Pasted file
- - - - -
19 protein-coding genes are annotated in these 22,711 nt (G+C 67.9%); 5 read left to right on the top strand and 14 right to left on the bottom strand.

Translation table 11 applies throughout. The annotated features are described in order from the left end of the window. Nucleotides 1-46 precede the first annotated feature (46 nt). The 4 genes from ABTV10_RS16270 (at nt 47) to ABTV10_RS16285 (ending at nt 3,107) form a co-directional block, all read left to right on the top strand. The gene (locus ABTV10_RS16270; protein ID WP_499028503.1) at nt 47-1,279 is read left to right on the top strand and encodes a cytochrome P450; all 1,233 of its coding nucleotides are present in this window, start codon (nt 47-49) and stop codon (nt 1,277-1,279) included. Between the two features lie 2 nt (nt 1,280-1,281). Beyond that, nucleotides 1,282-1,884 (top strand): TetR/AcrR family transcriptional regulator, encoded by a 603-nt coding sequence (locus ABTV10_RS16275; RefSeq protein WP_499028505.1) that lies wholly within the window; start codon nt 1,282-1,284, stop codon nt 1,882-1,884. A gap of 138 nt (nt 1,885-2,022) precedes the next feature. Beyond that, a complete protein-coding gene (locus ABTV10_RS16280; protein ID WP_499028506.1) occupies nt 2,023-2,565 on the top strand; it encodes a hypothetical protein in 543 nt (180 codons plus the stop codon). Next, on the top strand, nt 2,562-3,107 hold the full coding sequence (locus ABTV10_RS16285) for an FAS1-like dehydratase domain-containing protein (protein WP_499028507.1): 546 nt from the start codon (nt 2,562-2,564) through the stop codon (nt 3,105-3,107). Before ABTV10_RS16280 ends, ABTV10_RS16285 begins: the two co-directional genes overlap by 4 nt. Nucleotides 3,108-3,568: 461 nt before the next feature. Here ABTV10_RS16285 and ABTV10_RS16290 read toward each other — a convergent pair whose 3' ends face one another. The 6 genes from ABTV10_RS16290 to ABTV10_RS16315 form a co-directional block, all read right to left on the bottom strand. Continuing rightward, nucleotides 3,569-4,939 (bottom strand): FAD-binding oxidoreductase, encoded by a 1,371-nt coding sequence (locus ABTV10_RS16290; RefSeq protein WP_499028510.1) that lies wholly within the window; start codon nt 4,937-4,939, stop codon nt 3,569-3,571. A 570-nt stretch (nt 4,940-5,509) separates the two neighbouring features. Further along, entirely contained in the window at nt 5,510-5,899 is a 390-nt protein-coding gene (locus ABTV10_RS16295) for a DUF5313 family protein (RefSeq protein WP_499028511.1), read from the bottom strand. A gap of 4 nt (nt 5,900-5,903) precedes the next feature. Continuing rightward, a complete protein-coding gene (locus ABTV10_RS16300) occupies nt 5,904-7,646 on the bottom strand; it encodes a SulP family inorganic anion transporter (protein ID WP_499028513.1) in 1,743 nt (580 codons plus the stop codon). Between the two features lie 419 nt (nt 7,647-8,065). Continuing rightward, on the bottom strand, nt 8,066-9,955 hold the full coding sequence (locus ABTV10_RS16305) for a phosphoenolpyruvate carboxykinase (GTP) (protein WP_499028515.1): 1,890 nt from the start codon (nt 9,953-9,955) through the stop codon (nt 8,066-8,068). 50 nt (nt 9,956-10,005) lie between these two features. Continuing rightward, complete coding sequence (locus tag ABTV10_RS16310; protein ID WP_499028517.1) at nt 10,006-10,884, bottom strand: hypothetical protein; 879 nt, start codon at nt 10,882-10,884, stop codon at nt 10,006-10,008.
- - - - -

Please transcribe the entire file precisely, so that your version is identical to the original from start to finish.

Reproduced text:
19 protein-coding genes are annotated in these 22,711 nt (G+C 67.9%); 5 read left to right on the top strand and 14 right to left on the bottom strand.

Translation table 11 applies throughout. The annotated features are described in order from the left end of the window. Nucleotides 1-46 precede the first annotated feature (46 nt). The 4 genes from ABTV10_RS16270 (at nt 47) to ABTV10_RS16285 (ending at nt 3,107) form a co-directional block, all read left to right on the top strand. The gene (locus ABTV10_RS16270; protein ID WP_499028503.1) at nt 47-1,279 is read left to right on the top strand and encodes a cytochrome P450; all 1,233 of its coding nucleotides are present in this window, start codon (nt 47-49) and stop codon (nt 1,277-1,279) included. Between the two features lie 2 nt (nt 1,280-1,281). Beyond that, nucleotides 1,282-1,884 (top strand): TetR/AcrR family transcriptional regulator, encoded by a 603-nt coding sequence (locus ABTV10_RS16275; RefSeq protein WP_499028505.1) that lies wholly within the window; start codon nt 1,282-1,284, stop codon nt 1,882-1,884. A gap of 138 nt (nt 1,885-2,022) precedes the next feature. Beyond that, a complete protein-coding gene (locus ABTV10_RS16280; protein ID WP_499028506.1) occupies nt 2,023-2,565 on the top strand; it encodes a hypothetical protein in 543 nt (180 codons plus the stop codon). Next, on the top strand, nt 2,562-3,107 hold the full coding sequence (locus ABTV10_RS16285) for an FAS1-like dehydratase domain-containing protein (protein WP_499028507.1): 546 nt from the start codon (nt 2,562-2,564) through the stop codon (nt 3,105-3,107). Before ABTV10_RS16280 ends, ABTV10_RS16285 begins: the two co-directional genes overlap by 4 nt. Nucleotides 3,108-3,568: 461 nt before the next feature. Here ABTV10_RS16285 and ABTV10_RS16290 read toward each other — a convergent pair whose 3' ends face one another. The 6 genes from ABTV10_RS16290 to ABTV10_RS16315 form a co-directional block, all read right to left on the bottom strand. Continuing rightward, nucleotides 3,569-4,939 (bottom strand): FAD-binding oxidoreductase, encoded by a 1,371-nt coding sequence (locus ABTV10_RS16290; RefSeq protein WP_499028510.1) that lies wholly within the window; start codon nt 4,937-4,939, stop codon nt 3,569-3,571. A 570-nt stretch (nt 4,940-5,509) separates the two neighbouring features. Further along, entirely contained in the window at nt 5,510-5,899 is a 390-nt protein-coding gene (locus ABTV10_RS16295) for a DUF5313 family protein (RefSeq protein WP_499028511.1), read from the bottom strand. A gap of 4 nt (nt 5,900-5,903) precedes the next feature. Continuing rightward, a complete protein-coding gene (locus ABTV10_RS16300) occupies nt 5,904-7,646 on the bottom strand; it encodes a SulP family inorganic anion transporter (protein ID WP_499028513.1) in 1,743 nt (580 codons plus the stop codon). Between the two features lie 419 nt (nt 7,647-8,065). Continuing rightward, on the bottom strand, nt 8,066-9,955 hold the full coding sequence (locus ABTV10_RS16305) for a phosphoenolpyruvate carboxykinase (GTP) (protein WP_499028515.1): 1,890 nt from the start codon (nt 9,953-9,955) through the stop codon (nt 8,066-8,068). 50 nt (nt 9,956-10,005) lie between these two features. Continuing rightward, complete coding sequence (locus tag ABTV10_RS16310; protein ID WP_499028517.1) at nt 10,006-10,884, bottom strand: hypothetical protein; 879 nt, start codon at nt 10,882-10,884, stop codon at nt 10,006-10,008.